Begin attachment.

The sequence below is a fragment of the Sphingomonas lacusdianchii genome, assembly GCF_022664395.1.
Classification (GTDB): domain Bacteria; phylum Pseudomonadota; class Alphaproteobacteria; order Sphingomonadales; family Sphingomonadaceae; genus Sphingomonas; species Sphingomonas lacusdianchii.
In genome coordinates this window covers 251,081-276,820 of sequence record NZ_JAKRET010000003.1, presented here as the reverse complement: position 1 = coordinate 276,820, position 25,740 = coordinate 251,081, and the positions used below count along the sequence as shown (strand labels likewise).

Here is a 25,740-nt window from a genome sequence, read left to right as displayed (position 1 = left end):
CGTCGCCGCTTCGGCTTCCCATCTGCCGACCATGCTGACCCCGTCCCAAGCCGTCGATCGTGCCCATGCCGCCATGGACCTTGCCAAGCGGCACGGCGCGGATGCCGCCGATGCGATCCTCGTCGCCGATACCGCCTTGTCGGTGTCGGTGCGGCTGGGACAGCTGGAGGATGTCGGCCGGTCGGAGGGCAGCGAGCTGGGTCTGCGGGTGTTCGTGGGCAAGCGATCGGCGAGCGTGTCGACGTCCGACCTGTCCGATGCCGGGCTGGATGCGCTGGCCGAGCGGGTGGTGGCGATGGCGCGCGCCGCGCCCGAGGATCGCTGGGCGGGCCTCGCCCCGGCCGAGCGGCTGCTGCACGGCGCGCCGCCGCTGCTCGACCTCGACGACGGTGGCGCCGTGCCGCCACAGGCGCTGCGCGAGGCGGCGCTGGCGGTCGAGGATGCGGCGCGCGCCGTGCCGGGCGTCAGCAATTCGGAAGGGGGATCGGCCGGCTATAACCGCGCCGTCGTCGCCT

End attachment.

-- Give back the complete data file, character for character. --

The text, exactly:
The sequence below is a fragment of the Sphingomonas lacusdianchii genome, assembly GCF_022664395.1.
Classification (GTDB): domain Bacteria; phylum Pseudomonadota; class Alphaproteobacteria; order Sphingomonadales; family Sphingomonadaceae; genus Sphingomonas; species Sphingomonas lacusdianchii.
In genome coordinates this window covers 251,081-276,820 of sequence record NZ_JAKRET010000003.1, presented here as the reverse complement: position 1 = coordinate 276,820, position 25,740 = coordinate 251,081, and the positions used below count along the sequence as shown (strand labels likewise).

Here is a 25,740-nt window from a genome sequence, read left to right as displayed (position 1 = left end):
CGTCGCCGCTTCGGCTTCCCATCTGCCGACCATGCTGACCCCGTCCCAAGCCGTCGATCGTGCCCATGCCGCCATGGACCTTGCCAAGCGGCACGGCGCGGATGCCGCCGATGCGATCCTCGTCGCCGATACCGCCTTGTCGGTGTCGGTGCGGCTGGGACAGCTGGAGGATGTCGGCCGGTCGGAGGGCAGCGAGCTGGGTCTGCGGGTGTTCGTGGGCAAGCGATCGGCGAGCGTGTCGACGTCCGACCTGTCCGATGCCGGGCTGGATGCGCTGGCCGAGCGGGTGGTGGCGATGGCGCGCGCCGCGCCCGAGGATCGCTGGGCGGGCCTCGCCCCGGCCGAGCGGCTGCTGCACGGCGCGCCGCCGCTGCTCGACCTCGACGACGGTGGCGCCGTGCCGCCACAGGCGCTGCGCGAGGCGGCGCTGGCGGTCGAGGATGCGGCGCGCGCCGTGCCGGGCGTCAGCAATTCGGAAGGGGGATCGGCCGGCTATAACCGCGCCGTCGTCGCCT